| NULL |                    | 1 |
        | NULL |                    | 1 |
        | pointer |                 | 0 |
        | pointer |                 | 0 |
        | pointer |                 | 0 |
        | NULL |                    | 1 |
        | pointer |                 | 0 |
        | NULL |                    | 1 |
        | NULL |                    | 1 |
        | pointer |                 | 0 |
        | pointer |                 | 0 |
        | NULL |                    | 1 |

  5. #5
    Guest Sebastiani's Avatar
    Join Date
    Aug 2001
    Location
    Waterloo, Texas
    Posts
    5,708
    Here is the basic 'find' algorithm. If you are using C++ you should template it for reusability:

    Code:
    typdef char byte;
    
    byte *
     find( const byte data[], const byte * d_end, 
             const byte pattern[], const byte * p_end)
    {
     byte * d = data, * p = pattern, * result;
     
       for(result = d; d != d_end; ++d)
     {
         if(p == p_end) return result; // found
    
         if(*d != *(p++)) p = pattern, result = d+1; // reset
     }
    
     return NULL;
    }



    The location of the index to be saved can be calculated by substracting the address of the first element of the array from the returned pointer, then divide that by the sizeof the datatype (in this case, a char).


    To turn the bits on and off:


    Code:
    
    typedef char bool;
    
    void change_state(const byte * loc, 
            const byte * lc_end, bool state)
    {
     byte * first = loc, last = lc_end;
     while(first != last) *(first++) = state;
    }
    
    void flip(const byte * loc, 
            const byte * lc_end)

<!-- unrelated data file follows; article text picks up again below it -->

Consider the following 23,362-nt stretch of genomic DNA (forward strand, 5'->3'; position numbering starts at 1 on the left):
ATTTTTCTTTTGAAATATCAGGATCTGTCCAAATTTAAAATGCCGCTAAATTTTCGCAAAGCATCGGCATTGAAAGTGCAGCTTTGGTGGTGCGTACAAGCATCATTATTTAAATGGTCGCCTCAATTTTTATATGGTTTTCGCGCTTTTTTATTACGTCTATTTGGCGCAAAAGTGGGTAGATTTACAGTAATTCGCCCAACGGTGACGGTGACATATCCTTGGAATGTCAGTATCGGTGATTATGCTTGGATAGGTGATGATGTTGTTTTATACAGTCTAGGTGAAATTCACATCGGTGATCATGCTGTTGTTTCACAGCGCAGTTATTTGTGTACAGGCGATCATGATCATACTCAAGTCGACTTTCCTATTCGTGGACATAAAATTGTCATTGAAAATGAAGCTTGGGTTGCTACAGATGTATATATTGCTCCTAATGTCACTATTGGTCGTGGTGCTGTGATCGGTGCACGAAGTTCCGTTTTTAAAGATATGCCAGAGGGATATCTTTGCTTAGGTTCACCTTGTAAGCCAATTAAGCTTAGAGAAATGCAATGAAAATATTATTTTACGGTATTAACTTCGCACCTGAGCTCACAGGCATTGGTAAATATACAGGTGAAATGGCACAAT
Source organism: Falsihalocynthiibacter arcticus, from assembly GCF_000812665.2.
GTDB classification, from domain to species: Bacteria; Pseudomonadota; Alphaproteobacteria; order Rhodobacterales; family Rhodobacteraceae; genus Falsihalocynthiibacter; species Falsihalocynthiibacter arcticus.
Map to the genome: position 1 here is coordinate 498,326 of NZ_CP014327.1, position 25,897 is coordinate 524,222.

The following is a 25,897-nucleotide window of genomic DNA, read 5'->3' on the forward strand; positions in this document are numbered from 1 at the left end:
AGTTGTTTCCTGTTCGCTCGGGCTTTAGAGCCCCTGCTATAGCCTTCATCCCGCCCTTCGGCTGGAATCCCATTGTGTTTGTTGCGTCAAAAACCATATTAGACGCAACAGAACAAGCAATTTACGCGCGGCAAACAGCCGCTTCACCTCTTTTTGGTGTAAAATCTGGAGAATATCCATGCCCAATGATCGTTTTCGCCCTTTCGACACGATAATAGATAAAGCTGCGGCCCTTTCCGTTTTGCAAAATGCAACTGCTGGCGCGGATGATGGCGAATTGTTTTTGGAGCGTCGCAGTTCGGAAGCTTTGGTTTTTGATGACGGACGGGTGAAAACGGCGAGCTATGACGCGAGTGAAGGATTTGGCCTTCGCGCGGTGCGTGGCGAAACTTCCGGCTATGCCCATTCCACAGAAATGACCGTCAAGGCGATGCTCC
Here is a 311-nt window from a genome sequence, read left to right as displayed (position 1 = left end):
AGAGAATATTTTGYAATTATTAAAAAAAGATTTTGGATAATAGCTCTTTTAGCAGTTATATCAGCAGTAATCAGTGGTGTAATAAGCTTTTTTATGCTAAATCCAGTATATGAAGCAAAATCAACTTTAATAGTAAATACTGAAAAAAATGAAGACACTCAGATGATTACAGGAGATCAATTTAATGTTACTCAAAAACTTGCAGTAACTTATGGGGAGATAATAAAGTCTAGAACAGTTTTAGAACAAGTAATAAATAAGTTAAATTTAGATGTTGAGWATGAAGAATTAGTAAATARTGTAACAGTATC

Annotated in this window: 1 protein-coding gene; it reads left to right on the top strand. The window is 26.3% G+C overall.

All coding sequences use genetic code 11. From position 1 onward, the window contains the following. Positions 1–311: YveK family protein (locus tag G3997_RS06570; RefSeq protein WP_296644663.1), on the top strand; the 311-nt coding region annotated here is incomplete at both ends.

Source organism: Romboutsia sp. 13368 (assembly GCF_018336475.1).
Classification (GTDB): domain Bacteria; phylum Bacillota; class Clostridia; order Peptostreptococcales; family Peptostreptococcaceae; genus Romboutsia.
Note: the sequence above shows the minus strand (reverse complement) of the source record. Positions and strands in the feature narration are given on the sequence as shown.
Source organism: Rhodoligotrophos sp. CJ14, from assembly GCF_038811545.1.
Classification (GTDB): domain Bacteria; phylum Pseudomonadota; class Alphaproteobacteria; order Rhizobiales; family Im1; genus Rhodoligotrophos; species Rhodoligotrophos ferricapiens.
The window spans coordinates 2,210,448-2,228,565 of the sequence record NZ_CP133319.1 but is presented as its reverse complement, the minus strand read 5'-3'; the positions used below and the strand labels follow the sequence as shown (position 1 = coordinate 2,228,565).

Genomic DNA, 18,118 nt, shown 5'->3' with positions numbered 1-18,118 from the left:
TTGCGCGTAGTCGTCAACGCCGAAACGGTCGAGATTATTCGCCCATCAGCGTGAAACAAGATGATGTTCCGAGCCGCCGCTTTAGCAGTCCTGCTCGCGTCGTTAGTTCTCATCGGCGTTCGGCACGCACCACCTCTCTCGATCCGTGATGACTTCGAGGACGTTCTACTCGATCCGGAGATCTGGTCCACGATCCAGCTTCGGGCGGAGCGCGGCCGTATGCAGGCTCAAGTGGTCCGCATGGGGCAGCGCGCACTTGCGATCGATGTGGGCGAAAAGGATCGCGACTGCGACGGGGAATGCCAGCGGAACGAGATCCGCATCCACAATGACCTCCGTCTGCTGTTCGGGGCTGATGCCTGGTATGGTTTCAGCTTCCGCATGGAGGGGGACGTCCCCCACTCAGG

{
     byte state = (*loc == 0) ? 1 : 0;
     change_state(loc, lc_end, state);
    }


    I hope that helps. Good luck.
    Code:
    #include <cmath>
    #include <complex>
    bool euler_flip(bool value)
    {
        return std::pow
        (
            std::complex<float>(std::exp(1.0)), 
            std::complex<float>(0, 1) 
            * std::complex<float>(std::atan(1.0)
            *(1 << (value + 2)))
        ).real() < 0;
    }

  6. #6
    char main() RoshanX's Avatar
    Join Date
    Mar 2003
    Posts
    68
    I think for this kind of applicaton, you can use a state machine.

Popular pages Recent additions subscribe to a feed

Similar Threads

  1. dllimport function not allowed
    By steve1_rm in forum C++ Programming
    Replies: 5
    Last Post: 03-11-2008, 04:33 AM
  2. Screwy Linker Error - VC2005
    By Tonto in forum C++ Programming
    Replies: 5
    Last Post: 06-19-2007, 03:39 PM
  3. Message class ** Need help befor 12am tonight**
    By TransformedBG in forum C++ Programming
    Replies: 1
    Last Post: 11-29-2006, 11:03 PM
  4. Game Pointer Trouble?
    By Drahcir in forum C Programming
    Replies: 8
    Last Post: 02-04-2006, 02:53 AM
  5. Question..
    By pode in forum Windows Programming
    Replies: 12
    Last Post: 12-19-2004, 07:05 PM

1 2 3 4 5 6 7 8 9 10 11 12 13 14 15 16 17 18 19 20 21